Kristine Hoover discusses 'Securing Our Democracy'
By Kaye Hult
Kristine Hoover, director of the Gonzaga Institute for Hate Studies and professor in the School of Leadership Studies, presented a workshop on "Securing Our Democracy: Division and Practices to Create Belonging" at the Jan. 22 Eastern Washington Legislative Conference.
She showed a video of Maya Angelou saying her life may have had many clouds in it, but it also has had many rainbows— people who were kind to her. "I don't ever feel I've not had help," she said, inviting people: "Prepare yourself to be a rainbow in some else's clouds. Be a blessing to somebody."
That set the context for the workshop on understanding hate, mobilizing to address division, engaging democracy and taking on practices that create belonging.
Kristine showed slides of charts and resources to explain about hate and its impact on democracy.
"Leadership is an enactment of values about who we are and how we relate to others to counter inequity and discrimination," Kristine said.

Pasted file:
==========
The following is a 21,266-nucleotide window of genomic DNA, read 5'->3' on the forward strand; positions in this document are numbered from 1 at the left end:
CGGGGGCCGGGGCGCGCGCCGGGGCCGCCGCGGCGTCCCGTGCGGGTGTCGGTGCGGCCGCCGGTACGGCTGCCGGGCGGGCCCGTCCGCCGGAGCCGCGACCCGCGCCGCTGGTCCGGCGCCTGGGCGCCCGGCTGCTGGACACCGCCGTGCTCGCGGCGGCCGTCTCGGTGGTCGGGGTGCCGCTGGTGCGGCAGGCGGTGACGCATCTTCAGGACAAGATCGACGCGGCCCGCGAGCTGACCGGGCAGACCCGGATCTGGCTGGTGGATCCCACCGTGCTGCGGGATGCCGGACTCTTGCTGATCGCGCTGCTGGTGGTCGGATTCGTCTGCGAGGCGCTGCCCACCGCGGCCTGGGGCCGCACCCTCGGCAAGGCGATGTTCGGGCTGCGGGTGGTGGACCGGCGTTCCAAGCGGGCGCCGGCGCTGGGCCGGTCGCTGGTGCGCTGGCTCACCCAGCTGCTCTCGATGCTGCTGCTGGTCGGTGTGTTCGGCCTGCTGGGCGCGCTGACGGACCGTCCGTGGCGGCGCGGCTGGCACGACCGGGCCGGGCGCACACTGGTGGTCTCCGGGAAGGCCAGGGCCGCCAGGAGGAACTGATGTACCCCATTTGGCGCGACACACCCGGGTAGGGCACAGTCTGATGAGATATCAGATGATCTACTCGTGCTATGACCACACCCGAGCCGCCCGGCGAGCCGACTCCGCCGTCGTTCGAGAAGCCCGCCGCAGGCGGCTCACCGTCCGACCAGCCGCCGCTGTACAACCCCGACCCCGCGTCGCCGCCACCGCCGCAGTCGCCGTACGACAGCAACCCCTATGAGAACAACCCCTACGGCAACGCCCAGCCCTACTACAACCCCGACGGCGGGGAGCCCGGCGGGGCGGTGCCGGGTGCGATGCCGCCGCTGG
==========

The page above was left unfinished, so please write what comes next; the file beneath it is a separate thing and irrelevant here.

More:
She told of groups who migrated to the Inland Northwest to create an ethno-state of Aryans as part of the Christian Identity Movement. Their Declaration of Independence said Aryans ought to be free and independent as a nation with no ties to the United States. They declared themselves anti-Semitic and anti-government.
The Kootenai County Task Force for Human Rights bankrupted that group in 2001 and turned their land into a peace park. They recently sold it to fund the Greg Carr Endowed Chair of Human Rights at North Idaho College, she said.
Kristine showed hate maps prepared by the Southern Poverty Law Center and the Anti-Defamation League, and clarified nuances between labels for different hate acts, such as bias, stereotyping, bias motivated violence and more.
She told of the Spokane County Human Rights Task Force's Hate Documentation Project for Spokane through which individuals can report hate crimes at www.reporthatebias.org.
Kristine celebrated the formation of Spokane's first Office of Civil Rights, Equity and Inclusion in December 2021.
To help people deal with change, resistance and threat, she uplifted the power of story to encourage communities and individuals to act for the good.